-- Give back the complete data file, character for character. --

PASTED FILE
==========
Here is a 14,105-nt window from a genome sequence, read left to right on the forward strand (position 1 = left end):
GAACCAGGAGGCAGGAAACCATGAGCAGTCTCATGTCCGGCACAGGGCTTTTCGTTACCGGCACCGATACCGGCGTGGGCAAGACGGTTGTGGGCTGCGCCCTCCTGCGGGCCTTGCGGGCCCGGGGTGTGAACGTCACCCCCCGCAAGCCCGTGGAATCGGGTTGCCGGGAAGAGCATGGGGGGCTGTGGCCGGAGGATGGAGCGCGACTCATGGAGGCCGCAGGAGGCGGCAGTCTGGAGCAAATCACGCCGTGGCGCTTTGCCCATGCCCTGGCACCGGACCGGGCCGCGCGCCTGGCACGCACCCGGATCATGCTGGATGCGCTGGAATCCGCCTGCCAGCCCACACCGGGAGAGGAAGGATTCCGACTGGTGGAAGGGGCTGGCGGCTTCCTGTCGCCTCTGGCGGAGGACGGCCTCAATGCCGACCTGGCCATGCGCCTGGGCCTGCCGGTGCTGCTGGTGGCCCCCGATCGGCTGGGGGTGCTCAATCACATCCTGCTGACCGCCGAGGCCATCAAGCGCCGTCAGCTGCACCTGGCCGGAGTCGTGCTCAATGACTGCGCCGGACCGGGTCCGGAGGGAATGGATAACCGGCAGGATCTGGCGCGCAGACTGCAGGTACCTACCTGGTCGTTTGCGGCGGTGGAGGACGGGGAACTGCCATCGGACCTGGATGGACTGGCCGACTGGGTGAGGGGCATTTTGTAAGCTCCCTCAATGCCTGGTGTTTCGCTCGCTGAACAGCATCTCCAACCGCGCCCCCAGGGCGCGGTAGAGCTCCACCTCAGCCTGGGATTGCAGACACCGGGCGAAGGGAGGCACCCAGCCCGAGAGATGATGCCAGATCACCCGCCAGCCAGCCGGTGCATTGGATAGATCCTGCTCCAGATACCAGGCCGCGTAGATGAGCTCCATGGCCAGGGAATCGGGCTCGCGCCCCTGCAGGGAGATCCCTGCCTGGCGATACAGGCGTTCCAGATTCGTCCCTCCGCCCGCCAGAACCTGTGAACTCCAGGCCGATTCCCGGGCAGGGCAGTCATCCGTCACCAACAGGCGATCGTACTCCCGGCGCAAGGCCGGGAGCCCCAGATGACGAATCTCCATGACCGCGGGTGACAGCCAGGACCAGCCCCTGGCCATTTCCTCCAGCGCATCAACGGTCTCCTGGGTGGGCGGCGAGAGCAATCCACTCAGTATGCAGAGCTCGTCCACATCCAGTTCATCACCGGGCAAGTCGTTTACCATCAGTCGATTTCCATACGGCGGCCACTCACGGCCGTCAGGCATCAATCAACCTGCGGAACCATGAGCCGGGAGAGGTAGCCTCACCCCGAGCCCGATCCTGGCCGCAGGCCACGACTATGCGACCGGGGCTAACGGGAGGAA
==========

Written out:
Here is a 14,105-nt window from a genome sequence, read left to right on the forward strand (position 1 = left end):
GAACCAGGAGGCAGGAAACCATGAGCAGTCTCATGTCCGGCACAGGGCTTTTCGTTACCGGCACCGATACCGGCGTGGGCAAGACGGTTGTGGGCTGCGCCCTCCTGCGGGCCTTGCGGGCCCGGGGTGTGAACGTCACCCCCCGCAAGCCCGTGGAATCGGGTTGCCGGGAAGAGCATGGGGGGCTGTGGCCGGAGGATGGAGCGCGACTCATGGAGGCCGCAGGAGGCGGCAGTCTGGAGCAAATCACGCCGTGGCGCTTTGCCCATGCCCTGGCACCGGACCGGGCCGCGCGCCTGGCACGCACCCGGATCATGCTGGATGCGCTGGAATCCGCCTGCCAGCCCACACCGGGAGAGGAAGGATTCCGACTGGTGGAAGGGGCTGGCGGCTTCCTGTCGCCTCTGGCGGAGGACGGCCTCAATGCCGACCTGGCCATGCGCCTGGGCCTGCCGGTGCTGCTGGTGGCCCCCGATCGGCTGGGGGTGCTCAATCACATCCTGCTGACCGCCGAGGCCATCAAGCGCCGTCAGCTGCACCTGGCCGGAGTCGTGCTCAATGACTGCGCCGGACCGGGTCCGGAGGGAATGGATAACCGGCAGGATCTGGCGCGCAGACTGCAGGTACCTACCTGGTCGTTTGCGGCGGTGGAGGACGGGGAACTGCCATCGGACCTGGATGGACTGGCCGACTGGGTGAGGGGCATTTTGTAAGCTCCCTCAATGCCTGGTGTTTCGCTCGCTGAACAGCATCTCCAACCGCGCCCCCAGGGCGCGGTAGAGCTCCACCTCAGCCTGGGATTGCAGACACCGGGCGAAGGGAGGCACCCAGCCCGAGAGATGATGCCAGATCACCCGCCAGCCAGCCGGTGCATTGGATAGATCCTGCTCCAGATACCAGGCCGCGTAGATGAGCTCCATGGCCAGGGAATCGGGCTCGCGCCCCTGCAGGGAGATCCCTGCCTGGCGATACAGGCGTTCCAGATTCGTCCCTCCGCCCGCCAGAACCTGTGAACTCCAGGCCGATTCCCGGGCAGGGCAGTCATCCGTCACCAACAGGCGATCGTACTCCCGGCGCAAGGCCGGGAGCCCCAGATGACGAATCTCCATGACCGCGGGTGACAGCCAGGACCAGCCCCTGGCCATTTCCTCCAGCGCATCAACGGTCTCCTGGGTGGGCGGCGAGAGCAATCCACTCAGTATGCAGAGCTCGTCCACATCCAGTTCATCACCGGGCAAGTCGTTTACCATCAGTCGATTTCCATACGGCGGCCACTCACGGCCGTCAGGCATCAATCAACCTGCGGAACCATGAGCCGGGAGAGGTAGCCTCACCCCGAGCCCGATCCTGGCCGCAGGCCACGACTATGCGACCGGGGCTAACGGGAGGAA